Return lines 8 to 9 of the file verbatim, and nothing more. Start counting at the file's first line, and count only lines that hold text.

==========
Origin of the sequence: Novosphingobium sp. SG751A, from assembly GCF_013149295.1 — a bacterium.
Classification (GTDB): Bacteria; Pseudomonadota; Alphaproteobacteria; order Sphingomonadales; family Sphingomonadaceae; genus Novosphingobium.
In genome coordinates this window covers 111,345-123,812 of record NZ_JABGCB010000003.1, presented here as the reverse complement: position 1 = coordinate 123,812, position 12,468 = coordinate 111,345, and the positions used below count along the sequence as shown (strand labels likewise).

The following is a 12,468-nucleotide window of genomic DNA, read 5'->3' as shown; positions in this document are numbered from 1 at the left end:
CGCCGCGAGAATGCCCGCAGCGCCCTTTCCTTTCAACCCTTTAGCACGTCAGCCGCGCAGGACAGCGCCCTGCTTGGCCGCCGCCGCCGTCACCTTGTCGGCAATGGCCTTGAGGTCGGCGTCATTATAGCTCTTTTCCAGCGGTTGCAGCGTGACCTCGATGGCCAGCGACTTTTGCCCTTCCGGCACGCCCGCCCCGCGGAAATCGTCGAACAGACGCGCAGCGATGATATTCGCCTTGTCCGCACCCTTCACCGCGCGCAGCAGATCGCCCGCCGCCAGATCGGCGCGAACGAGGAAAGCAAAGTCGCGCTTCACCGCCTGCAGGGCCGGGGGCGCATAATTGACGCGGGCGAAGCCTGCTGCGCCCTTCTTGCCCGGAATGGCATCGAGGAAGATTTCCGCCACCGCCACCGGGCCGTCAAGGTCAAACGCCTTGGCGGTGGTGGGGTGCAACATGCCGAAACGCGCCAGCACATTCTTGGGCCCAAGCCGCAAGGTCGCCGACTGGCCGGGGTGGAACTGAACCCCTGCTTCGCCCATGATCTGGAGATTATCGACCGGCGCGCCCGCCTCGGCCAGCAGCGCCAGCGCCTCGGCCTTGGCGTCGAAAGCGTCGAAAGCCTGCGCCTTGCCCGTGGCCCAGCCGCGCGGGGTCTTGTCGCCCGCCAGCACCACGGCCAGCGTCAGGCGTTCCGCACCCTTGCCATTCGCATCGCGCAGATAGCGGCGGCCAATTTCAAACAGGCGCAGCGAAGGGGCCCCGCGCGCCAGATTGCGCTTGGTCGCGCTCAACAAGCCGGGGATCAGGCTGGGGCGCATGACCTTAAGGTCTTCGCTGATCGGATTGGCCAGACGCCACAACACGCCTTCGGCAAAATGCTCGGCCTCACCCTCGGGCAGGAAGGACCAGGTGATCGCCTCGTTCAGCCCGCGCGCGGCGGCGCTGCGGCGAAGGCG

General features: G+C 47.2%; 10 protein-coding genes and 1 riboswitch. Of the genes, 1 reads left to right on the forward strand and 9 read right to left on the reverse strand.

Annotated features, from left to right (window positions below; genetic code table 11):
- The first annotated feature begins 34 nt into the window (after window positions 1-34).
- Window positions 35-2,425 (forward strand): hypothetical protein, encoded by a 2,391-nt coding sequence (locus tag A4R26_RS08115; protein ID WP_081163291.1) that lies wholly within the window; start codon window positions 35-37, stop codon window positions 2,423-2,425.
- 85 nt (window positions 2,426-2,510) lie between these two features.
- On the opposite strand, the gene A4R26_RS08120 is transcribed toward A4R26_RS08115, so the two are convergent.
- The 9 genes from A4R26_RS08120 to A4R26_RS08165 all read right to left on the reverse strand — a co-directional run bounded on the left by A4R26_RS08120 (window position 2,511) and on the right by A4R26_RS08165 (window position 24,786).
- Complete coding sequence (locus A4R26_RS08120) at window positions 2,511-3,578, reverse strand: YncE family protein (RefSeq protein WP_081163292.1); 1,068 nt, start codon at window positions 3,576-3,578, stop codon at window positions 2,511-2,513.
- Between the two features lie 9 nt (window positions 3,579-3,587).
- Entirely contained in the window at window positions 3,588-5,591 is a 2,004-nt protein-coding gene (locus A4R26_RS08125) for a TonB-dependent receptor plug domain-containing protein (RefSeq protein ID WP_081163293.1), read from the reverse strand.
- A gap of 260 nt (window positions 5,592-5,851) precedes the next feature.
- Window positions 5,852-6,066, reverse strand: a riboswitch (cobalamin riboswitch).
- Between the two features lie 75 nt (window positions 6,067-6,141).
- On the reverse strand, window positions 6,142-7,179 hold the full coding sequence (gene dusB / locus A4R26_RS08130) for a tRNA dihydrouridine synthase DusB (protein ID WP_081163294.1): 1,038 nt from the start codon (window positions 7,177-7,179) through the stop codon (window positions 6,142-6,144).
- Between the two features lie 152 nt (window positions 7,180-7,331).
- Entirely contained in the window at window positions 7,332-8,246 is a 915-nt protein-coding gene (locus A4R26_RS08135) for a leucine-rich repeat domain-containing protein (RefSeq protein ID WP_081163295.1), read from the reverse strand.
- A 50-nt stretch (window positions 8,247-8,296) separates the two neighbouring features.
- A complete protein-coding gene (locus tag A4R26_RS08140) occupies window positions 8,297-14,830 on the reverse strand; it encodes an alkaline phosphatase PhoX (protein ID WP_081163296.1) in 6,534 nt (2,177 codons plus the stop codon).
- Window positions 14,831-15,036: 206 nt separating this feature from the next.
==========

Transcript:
- The first annotated feature begins 34 nt into the window (after window positions 1-34).
- Window positions 35-2,425 (forward strand): hypothetical protein, encoded by a 2,391-nt coding sequence (locus tag A4R26_RS08115; protein ID WP_081163291.1) that lies wholly within the window; start codon window positions 35-37, stop codon window positions 2,423-2,425.